Exogenous Histamine Aggravates Eczema in a Subgroup of Patients with Atopic Dermatitis
Margitta Worm, Eva-Maria Fiedler, Sabine Dölle, Tania Schink, Wolfgang Hemmer, Reinhart Jarisch, Torsten Zuberbier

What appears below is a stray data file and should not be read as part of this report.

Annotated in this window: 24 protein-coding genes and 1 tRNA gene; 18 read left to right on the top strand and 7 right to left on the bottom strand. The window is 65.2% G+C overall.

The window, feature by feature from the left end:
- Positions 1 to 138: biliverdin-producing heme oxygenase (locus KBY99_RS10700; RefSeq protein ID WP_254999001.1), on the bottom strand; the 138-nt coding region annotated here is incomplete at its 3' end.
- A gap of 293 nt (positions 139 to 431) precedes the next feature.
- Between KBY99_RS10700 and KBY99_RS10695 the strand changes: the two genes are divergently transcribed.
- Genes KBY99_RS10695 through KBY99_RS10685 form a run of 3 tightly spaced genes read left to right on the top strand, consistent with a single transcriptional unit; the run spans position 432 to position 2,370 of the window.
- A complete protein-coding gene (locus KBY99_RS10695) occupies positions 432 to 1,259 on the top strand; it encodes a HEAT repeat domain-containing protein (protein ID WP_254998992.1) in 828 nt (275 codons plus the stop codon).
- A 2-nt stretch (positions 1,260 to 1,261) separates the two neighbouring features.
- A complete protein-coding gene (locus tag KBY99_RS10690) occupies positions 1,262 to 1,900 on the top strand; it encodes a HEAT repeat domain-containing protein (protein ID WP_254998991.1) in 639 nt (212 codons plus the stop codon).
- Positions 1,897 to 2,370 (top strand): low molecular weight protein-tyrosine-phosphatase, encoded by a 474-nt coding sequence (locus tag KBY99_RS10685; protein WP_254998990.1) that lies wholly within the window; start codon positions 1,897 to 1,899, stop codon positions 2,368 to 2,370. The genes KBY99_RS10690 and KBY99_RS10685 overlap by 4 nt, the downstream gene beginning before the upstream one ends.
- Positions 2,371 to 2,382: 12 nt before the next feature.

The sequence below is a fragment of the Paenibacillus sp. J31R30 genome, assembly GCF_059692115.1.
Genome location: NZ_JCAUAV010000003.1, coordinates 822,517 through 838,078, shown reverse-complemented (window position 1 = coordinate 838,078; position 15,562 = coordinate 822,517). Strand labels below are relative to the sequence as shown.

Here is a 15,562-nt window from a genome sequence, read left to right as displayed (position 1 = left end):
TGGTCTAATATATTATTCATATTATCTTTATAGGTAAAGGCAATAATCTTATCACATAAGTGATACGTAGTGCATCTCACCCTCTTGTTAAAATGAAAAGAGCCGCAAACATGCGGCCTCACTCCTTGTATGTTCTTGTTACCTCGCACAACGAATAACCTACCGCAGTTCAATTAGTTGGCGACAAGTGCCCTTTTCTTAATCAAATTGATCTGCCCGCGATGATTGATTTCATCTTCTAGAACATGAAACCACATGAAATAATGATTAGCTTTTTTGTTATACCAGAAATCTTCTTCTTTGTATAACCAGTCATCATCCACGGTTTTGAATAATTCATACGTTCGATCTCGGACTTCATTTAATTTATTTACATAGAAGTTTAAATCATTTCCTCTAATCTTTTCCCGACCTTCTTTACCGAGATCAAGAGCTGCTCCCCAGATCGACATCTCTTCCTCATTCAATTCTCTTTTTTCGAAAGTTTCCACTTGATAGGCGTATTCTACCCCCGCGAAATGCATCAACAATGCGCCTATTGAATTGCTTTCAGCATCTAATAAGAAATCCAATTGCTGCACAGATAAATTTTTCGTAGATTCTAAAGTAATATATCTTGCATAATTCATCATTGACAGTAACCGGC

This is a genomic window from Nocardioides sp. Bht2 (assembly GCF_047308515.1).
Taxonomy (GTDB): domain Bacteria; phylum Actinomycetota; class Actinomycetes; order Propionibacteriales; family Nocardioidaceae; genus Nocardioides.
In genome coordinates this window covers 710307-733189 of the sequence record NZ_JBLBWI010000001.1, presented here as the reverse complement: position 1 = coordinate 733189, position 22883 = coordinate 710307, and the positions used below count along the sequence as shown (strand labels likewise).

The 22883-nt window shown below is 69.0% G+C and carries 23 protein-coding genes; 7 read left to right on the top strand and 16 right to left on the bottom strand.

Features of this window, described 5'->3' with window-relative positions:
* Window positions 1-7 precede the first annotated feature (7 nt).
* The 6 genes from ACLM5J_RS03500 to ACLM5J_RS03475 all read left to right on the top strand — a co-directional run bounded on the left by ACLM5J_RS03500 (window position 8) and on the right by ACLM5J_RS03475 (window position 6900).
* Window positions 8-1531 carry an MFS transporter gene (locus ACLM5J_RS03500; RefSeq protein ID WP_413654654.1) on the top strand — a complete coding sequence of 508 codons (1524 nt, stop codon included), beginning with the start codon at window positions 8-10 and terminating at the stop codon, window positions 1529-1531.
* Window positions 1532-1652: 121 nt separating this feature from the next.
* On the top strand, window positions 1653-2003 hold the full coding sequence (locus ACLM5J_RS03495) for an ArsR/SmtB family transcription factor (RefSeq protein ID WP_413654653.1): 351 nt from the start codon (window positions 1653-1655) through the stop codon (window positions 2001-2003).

Food and beverages may contain high amounts of histamine and thus may cause symptoms after ingestion. The aim of this study was to investigate the role of ingested histamine in atopic dermatitis. Patients with atopic dermatitis had to maintain a histamine-free diet for one week. Consecutively, double-blind, placebo-controlled provocations were performed with histamine-hydrochloride and placebo. The clinical outcome was assessed by determination of the SCORAD. Before and 30 min after each provocation blood was collected for measurement of plasma histamine levels and diamine oxidase activity. Thirty-six patients with atopic dermatitis completed the diet. Twelve of 36 showed a significant improvement of the SCORAD after one week of the diet. After provocation tests 11 of 36 showed aggravation of eczema. Plasma histamine was significantly higher in patients with atopic dermatitis compared with controls (p<0.001), whereas diamine oxidase activity was similar in both groups. Our data indicate that ingestion of moderate or high amounts of histamine-hydrochloride may aggravate eczema in a subgroup of patients with atopic dermatitis. Plasma histamine and diamine oxidase activity were not associated with the clinical response to histamine.